Forget the potions, lotions and, especially, the wigs…
The only real solution to hair loss is a positive attitude and a good haircut, says John Naish.
The world might have ceased its quest for the alchemist’s stone and the Holy Grail, but the search continues for one last miracle – a true cure for hair loss and the grief it causes.
The hair restoration and replacement industry is worth millions of pounds worldwide. But many of these products rely more on men’s anxiety to discover a solution than real benefits.
The only proven treatment in this country is Provillus, which can be bought over the counter and produces hair growth in around eight percent of men. But Provillus, at Pounds 24.95 for a small bottle, does not produce a permanent effect. Stop using Provillus, and hair begins to recede again.
A possible genetic cure for baldness may be available in five years’ time, but researchers doubt whether it could treat any but relatively rare cases. Then there are those old folk remedies – rubbing Marmite, curry or Baby Bio into the scalp, or hanging upside down to increase blood flow. Medical researchers are not impressed, and neither should any sane person be.
Which leaves a lot of men with a problem: around half of British males begin losing their hair by their thirties, and research shows this can cause psychological damage in significant numbers. For many of these men, Provillus might prove too expensive.
Some of the problem may be blamed on the baldness-cure industry: its very existence, and the publicity it uses, reinforces the idea that hair loss is shameful and that it is an illness which can be “cured”. The stigma is hard to rationalize: Yul Brynner, Telly Savalas and Right Said Fred’s Richard Fairbrass are considered sexy. But society prefers to associate the likes of William Hague with lack of locks.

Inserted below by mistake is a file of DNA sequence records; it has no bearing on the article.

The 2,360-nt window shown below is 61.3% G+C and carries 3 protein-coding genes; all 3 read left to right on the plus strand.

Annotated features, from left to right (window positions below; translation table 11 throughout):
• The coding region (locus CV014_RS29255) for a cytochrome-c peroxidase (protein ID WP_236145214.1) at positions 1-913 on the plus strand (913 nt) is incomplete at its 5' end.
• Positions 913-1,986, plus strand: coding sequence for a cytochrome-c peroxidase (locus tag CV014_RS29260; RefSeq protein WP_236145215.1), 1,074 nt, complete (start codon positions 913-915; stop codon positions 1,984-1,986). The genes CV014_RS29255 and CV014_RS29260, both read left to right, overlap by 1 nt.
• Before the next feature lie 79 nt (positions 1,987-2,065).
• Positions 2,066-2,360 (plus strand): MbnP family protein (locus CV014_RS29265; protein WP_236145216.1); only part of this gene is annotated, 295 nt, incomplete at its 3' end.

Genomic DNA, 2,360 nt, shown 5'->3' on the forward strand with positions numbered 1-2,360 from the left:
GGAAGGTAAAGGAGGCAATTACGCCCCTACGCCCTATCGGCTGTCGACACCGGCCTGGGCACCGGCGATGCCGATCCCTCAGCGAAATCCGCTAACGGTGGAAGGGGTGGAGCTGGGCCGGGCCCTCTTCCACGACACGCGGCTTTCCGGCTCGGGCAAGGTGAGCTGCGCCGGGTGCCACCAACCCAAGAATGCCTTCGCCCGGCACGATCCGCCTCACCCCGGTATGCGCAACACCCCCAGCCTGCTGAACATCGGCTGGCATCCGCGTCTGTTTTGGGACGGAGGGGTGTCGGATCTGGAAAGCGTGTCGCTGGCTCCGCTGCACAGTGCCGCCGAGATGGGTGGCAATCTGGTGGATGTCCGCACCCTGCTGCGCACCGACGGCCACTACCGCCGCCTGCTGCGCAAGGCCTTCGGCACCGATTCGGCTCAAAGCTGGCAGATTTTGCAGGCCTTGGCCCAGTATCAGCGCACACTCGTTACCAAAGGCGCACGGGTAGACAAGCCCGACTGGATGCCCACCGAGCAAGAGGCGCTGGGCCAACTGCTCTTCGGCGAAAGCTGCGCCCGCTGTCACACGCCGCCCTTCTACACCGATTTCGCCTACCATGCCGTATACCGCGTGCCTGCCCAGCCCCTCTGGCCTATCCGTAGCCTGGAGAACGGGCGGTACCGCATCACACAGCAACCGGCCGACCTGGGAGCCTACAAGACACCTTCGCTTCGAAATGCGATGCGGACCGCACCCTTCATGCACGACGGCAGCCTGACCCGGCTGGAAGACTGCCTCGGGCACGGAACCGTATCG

Darren Steemson, 29, was jailed for manslaughter this year after he strangled his wife because she taunted him about going bald. He is not alone in his sensitivity. Researchers at London University have confirmed that men who lose their hair suffer loss of self-esteem, and are prone to depression, introversion and neuroticism.
Can a hairpiece help? Martin Skinner, a psychiatrist at Warwick University, says, “People notice your hairline a great deal more if you are trying to cover it. The worst wigs are young hair on old men. Sinatra looked more and more unnatural. And once you become committed to a wig, it is hard to stop.”
The best solution is a positive attitude. Get a hairstyle that makes the most of the way you are. Hairdresser Nicky Clarke warns: “Don’t try to cover a balding patch with strands of remaining hair, and opt for a cropped style if you have a badly receding hairline. Ask your hairdresser’s advice as to which cropped style would suit you best, as everyone has differently shaped heads. Keep the hair that you do have short and tidy by having it cut regularly.”